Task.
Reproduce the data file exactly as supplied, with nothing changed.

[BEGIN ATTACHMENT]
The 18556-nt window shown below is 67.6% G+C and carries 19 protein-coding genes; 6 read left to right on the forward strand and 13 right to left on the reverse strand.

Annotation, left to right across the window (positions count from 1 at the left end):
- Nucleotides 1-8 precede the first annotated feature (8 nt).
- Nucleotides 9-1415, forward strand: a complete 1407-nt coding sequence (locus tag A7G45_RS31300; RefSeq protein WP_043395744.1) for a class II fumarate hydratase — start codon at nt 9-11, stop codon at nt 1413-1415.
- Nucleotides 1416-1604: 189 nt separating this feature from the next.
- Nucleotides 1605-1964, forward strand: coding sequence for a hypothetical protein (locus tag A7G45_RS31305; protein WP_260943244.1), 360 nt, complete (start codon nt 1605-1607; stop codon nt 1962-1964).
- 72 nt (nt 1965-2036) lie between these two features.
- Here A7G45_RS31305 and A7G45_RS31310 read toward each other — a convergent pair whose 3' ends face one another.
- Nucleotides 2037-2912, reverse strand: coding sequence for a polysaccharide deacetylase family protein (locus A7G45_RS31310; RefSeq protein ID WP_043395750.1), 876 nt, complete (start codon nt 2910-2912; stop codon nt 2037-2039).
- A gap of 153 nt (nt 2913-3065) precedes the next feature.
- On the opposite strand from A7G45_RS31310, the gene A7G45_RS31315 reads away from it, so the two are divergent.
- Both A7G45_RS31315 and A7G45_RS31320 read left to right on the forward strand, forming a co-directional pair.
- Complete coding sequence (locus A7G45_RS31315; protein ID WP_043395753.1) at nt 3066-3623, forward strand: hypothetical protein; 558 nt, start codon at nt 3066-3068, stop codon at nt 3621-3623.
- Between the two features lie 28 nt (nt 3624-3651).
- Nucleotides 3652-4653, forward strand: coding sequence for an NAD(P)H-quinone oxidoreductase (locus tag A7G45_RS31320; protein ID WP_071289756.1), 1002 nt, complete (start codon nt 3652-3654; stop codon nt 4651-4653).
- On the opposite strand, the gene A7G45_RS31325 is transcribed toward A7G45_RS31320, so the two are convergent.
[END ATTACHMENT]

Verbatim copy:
The 18556-nt window shown below is 67.6% G+C and carries 19 protein-coding genes; 6 read left to right on the forward strand and 13 right to left on the reverse strand.

Annotation, left to right across the window (positions count from 1 at the left end):
- Nucleotides 1-8 precede the first annotated feature (8 nt).
- Nucleotides 9-1415, forward strand: a complete 1407-nt coding sequence (locus tag A7G45_RS31300; RefSeq protein WP_043395744.1) for a class II fumarate hydratase — start codon at nt 9-11, stop codon at nt 1413-1415.
- Nucleotides 1416-1604: 189 nt separating this feature from the next.
- Nucleotides 1605-1964, forward strand: coding sequence for a hypothetical protein (locus tag A7G45_RS31305; protein WP_260943244.1), 360 nt, complete (start codon nt 1605-1607; stop codon nt 1962-1964).
- 72 nt (nt 1965-2036) lie between these two features.
- Here A7G45_RS31305 and A7G45_RS31310 read toward each other — a convergent pair whose 3' ends face one another.
- Nucleotides 2037-2912, reverse strand: coding sequence for a polysaccharide deacetylase family protein (locus A7G45_RS31310; RefSeq protein ID WP_043395750.1), 876 nt, complete (start codon nt 2910-2912; stop codon nt 2037-2039).
- A gap of 153 nt (nt 2913-3065) precedes the next feature.
- On the opposite strand from A7G45_RS31310, the gene A7G45_RS31315 reads away from it, so the two are divergent.
- Both A7G45_RS31315 and A7G45_RS31320 read left to right on the forward strand, forming a co-directional pair.
- Complete coding sequence (locus A7G45_RS31315; protein ID WP_043395753.1) at nt 3066-3623, forward strand: hypothetical protein; 558 nt, start codon at nt 3066-3068, stop codon at nt 3621-3623.
- Between the two features lie 28 nt (nt 3624-3651).
- Nucleotides 3652-4653, forward strand: coding sequence for an NAD(P)H-quinone oxidoreductase (locus tag A7G45_RS31320; protein ID WP_071289756.1), 1002 nt, complete (start codon nt 3652-3654; stop codon nt 4651-4653).
- On the opposite strand, the gene A7G45_RS31325 is transcribed toward A7G45_RS31320, so the two are convergent.